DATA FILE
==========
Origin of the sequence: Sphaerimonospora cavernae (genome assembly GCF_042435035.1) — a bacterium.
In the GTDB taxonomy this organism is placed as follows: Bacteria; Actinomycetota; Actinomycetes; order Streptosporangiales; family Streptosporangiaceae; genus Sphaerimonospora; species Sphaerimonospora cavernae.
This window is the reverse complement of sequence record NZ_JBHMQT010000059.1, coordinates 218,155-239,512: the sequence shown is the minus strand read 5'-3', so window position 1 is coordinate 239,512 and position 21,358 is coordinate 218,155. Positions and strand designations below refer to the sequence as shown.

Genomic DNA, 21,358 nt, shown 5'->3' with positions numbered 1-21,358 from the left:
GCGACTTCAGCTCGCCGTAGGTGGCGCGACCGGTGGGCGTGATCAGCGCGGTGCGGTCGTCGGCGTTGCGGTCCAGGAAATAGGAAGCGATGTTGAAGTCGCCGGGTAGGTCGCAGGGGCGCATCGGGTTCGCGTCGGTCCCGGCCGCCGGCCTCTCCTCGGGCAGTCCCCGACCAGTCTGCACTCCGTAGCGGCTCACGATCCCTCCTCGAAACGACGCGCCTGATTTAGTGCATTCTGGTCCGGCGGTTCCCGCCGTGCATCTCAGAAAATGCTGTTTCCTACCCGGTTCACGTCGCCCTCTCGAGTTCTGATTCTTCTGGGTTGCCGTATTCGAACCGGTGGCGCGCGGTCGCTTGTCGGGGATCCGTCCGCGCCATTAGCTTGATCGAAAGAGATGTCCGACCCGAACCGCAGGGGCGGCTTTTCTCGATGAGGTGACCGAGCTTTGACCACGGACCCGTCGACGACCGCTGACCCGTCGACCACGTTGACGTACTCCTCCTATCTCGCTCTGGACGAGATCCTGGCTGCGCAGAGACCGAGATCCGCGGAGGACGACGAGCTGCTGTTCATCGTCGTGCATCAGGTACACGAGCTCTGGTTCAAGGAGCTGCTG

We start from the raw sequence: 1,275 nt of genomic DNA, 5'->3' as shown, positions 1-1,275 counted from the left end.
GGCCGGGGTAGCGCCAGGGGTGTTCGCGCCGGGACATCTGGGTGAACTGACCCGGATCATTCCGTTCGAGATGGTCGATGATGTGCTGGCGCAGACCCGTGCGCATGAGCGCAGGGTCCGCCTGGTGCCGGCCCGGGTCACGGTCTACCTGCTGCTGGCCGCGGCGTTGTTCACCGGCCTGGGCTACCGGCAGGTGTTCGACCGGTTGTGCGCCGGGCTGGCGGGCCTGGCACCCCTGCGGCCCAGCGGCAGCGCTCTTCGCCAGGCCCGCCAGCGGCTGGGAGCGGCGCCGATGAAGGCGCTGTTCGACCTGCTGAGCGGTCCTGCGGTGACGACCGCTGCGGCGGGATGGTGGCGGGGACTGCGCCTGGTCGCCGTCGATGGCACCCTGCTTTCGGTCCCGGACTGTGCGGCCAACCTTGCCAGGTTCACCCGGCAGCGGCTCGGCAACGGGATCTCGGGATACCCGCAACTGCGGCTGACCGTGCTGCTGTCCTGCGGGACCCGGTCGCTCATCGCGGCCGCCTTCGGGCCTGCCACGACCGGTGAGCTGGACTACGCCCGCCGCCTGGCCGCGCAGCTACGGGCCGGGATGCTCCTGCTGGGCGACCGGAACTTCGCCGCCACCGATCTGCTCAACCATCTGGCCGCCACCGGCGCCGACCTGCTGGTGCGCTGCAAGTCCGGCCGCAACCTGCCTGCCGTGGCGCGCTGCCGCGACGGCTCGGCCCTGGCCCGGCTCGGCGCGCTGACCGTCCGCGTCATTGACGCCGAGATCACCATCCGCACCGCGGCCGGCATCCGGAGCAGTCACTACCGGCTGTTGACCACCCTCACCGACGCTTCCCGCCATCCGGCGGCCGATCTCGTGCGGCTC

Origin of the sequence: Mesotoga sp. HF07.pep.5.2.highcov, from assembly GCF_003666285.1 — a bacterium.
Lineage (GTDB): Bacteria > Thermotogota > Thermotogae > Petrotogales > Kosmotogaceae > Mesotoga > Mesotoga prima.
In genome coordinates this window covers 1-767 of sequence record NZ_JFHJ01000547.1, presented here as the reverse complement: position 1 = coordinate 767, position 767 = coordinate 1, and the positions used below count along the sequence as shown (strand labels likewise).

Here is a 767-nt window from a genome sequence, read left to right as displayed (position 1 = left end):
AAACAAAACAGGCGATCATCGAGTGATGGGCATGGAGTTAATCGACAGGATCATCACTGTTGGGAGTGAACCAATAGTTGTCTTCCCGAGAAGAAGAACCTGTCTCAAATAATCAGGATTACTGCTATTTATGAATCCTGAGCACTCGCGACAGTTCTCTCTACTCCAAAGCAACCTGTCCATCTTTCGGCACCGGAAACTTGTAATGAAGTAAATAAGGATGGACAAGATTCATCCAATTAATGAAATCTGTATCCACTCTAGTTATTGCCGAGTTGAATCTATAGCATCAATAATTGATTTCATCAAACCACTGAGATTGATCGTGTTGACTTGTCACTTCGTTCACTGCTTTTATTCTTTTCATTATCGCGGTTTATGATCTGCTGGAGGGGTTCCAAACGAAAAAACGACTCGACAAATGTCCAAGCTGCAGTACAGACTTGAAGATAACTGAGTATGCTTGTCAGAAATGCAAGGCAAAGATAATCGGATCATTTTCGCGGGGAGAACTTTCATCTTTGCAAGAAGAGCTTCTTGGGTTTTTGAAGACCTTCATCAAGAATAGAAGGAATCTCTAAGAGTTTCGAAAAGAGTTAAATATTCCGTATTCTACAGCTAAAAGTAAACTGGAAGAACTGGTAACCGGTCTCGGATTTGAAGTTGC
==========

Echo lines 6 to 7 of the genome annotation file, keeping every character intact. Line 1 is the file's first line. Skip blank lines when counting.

We start from the raw sequence: 1,275 nt of genomic DNA, 5'->3' as shown, positions 1-1,275 counted from the left end.
GGCCGGGGTAGCGCCAGGGGTGTTCGCGCCGGGACATCTGGGTGAACTGACCCGGATCATTCCGTTCGAGATGGTCGATGATGTGCTGGCGCAGACCCGTGCGCATGAGCGCAGGGTCCGCCTGGTGCCGGCCCGGGTCACGGTCTACCTGCTGCTGGCCGCGGCGTTGTTCACCGGCCTGGGCTACCGGCAGGTGTTCGACCGGTTGTGCGCCGGGCTGGCGGGCCTGGCACCCCTGCGGCCCAGCGGCAGCGCTCTTCGCCAGGCCCGCCAGCGGCTGGGAGCGGCGCCGATGAAGGCGCTGTTCGACCTGCTGAGCGGTCCTGCGGTGACGACCGCTGCGGCGGGATGGTGGCGGGGACTGCGCCTGGTCGCCGTCGATGGCACCCTGCTTTCGGTCCCGGACTGTGCGGCCAACCTTGCCAGGTTCACCCGGCAGCGGCTCGGCAACGGGATCTCGGGATACCCGCAACTGCGGCTGACCGTGCTGCTGTCCTGCGGGACCCGGTCGCTCATCGCGGCCGCCTTCGGGCCTGCCACGACCGGTGAGCTGGACTACGCCCGCCGCCTGGCCGCGCAGCTACGGGCCGGGATGCTCCTGCTGGGCGACCGGAACTTCGCCGCCACCGATCTGCTCAACCATCTGGCCGCCACCGGCGCCGACCTGCTGGTGCGCTGCAAGTCCGGCCGCAACCTGCCTGCCGTGGCGCGCTGCCGCGACGGCTCGGCCCTGGCCCGGCTCGGCGCGCTGACCGTCCGCGTCATTGACGCCGAGATCACCATCCGCACCGCGGCCGGCATCCGGAGCAGTCACTACCGGCTGTTGACCACCCTCACCGACGCTTCCCGCCATCCGGCGGCCGATCTCGTGCGGCTC